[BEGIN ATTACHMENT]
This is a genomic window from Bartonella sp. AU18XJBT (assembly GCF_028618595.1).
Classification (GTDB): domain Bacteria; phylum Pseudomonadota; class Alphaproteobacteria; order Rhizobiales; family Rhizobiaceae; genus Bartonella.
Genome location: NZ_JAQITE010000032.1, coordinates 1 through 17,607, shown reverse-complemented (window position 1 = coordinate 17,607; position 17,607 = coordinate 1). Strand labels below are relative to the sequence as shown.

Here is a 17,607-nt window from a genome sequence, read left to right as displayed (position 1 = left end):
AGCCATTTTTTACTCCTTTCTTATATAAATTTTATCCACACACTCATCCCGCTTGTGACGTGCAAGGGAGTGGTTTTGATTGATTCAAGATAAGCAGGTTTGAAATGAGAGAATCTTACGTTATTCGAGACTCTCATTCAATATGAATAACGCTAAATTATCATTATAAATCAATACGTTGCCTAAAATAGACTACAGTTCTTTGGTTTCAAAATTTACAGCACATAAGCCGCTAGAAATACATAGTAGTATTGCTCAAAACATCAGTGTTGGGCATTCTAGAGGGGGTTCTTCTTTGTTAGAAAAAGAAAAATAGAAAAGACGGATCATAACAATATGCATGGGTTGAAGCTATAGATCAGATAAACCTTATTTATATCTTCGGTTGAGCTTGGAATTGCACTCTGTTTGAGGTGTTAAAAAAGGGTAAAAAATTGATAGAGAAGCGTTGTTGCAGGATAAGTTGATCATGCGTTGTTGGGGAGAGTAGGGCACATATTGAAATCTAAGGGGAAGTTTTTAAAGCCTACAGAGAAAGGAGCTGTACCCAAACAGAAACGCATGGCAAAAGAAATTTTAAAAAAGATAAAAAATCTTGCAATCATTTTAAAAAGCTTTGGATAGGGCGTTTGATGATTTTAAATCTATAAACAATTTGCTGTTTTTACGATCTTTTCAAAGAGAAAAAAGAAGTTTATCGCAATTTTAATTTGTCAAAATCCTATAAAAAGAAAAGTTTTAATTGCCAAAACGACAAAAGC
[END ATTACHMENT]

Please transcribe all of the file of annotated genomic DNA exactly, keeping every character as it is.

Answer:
This is a genomic window from Bartonella sp. AU18XJBT (assembly GCF_028618595.1).
Classification (GTDB): domain Bacteria; phylum Pseudomonadota; class Alphaproteobacteria; order Rhizobiales; family Rhizobiaceae; genus Bartonella.
Genome location: NZ_JAQITE010000032.1, coordinates 1 through 17,607, shown reverse-complemented (window position 1 = coordinate 17,607; position 17,607 = coordinate 1). Strand labels below are relative to the sequence as shown.

Here is a 17,607-nt window from a genome sequence, read left to right as displayed (position 1 = left end):
AGCCATTTTTTACTCCTTTCTTATATAAATTTTATCCACACACTCATCCCGCTTGTGACGTGCAAGGGAGTGGTTTTGATTGATTCAAGATAAGCAGGTTTGAAATGAGAGAATCTTACGTTATTCGAGACTCTCATTCAATATGAATAACGCTAAATTATCATTATAAATCAATACGTTGCCTAAAATAGACTACAGTTCTTTGGTTTCAAAATTTACAGCACATAAGCCGCTAGAAATACATAGTAGTATTGCTCAAAACATCAGTGTTGGGCATTCTAGAGGGGGTTCTTCTTTGTTAGAAAAAGAAAAATAGAAAAGACGGATCATAACAATATGCATGGGTTGAAGCTATAGATCAGATAAACCTTATTTATATCTTCGGTTGAGCTTGGAATTGCACTCTGTTTGAGGTGTTAAAAAAGGGTAAAAAATTGATAGAGAAGCGTTGTTGCAGGATAAGTTGATCATGCGTTGTTGGGGAGAGTAGGGCACATATTGAAATCTAAGGGGAAGTTTTTAAAGCCTACAGAGAAAGGAGCTGTACCCAAACAGAAACGCATGGCAAAAGAAATTTTAAAAAAGATAAAAAATCTTGCAATCATTTTAAAAAGCTTTGGATAGGGCGTTTGATGATTTTAAATCTATAAACAATTTGCTGTTTTTACGATCTTTTCAAAGAGAAAAAAGAAGTTTATCGCAATTTTAATTTGTCAAAATCCTATAAAAAGAAAAGTTTTAATTGCCAAAACGACAAAAGC